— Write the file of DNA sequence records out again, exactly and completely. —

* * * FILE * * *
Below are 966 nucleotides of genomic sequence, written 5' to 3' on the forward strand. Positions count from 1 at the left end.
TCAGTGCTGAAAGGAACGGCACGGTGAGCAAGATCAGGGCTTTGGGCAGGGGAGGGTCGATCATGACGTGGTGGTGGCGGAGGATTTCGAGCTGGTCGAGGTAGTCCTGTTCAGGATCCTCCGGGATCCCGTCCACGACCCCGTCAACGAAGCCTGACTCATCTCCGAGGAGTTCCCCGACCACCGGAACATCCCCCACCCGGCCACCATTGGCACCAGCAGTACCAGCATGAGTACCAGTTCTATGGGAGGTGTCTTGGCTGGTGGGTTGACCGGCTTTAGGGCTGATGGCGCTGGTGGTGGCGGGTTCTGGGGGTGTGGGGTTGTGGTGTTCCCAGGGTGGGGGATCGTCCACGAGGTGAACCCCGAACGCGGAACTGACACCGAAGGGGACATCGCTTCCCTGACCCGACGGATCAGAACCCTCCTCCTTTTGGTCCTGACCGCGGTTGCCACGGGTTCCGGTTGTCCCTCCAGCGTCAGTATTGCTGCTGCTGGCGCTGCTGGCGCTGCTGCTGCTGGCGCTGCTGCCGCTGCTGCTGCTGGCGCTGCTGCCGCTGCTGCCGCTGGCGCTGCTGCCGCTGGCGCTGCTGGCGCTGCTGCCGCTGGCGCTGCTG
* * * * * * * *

Below are 966 nucleotides of genomic sequence, written 5' to 3' on the forward strand. Positions count from 1 at the left end.
TCAGTGCTGAAAGGAACGGCACGGTGAGCAAGATCAGGGCTTTGGGCAGGGGAGGGTCGATCATGACGTGGTGGTGGCGGAGGATTTCGAGCTGGTCGAGGTAGTCCTGTTCAGGATCCTCCGGGATCCCGTCCACGACCCCGTCAACGAAGCCTGACTCATCTCCGAGGAGTTCCCCGACCACCGGAACATCCCCCACCCGGCCACCATTGGCACCAGCAGTACCAGCATGAGTACCAGTTCTATGGGAGGTGTCTTGGCTGGTGGGTTGACCGGCTTTAGGGCTGATGGCGCTGGTGGTGGCGGGTTCTGGGGGTGTGGGGTTGTGGTGTTCCCAGGGTGGGGGATCGTCCACGAGGTGAACCCCGAACGCGGAACTGACACCGAAGGGGACATCGCTTCCCTGACCCGACGGATCAGAACCCTCCTCCTTTTGGTCCTGACCGCGGTTGCCACGGGTTCCGGTTGTCCCTCCAGCGTCAGTATTGCTGCTGCTGGCGCTGCTGGCGCTGCTGCTGCTGGCGCTGCTGCCGCTGCTGCTGCTGGCGCTGCTGCCGCTGCTGCCGCTGGCGCTGCTGCCGCTGGCGCTGCTGGCGCTGCTGCCGCTGGCGCTGCTG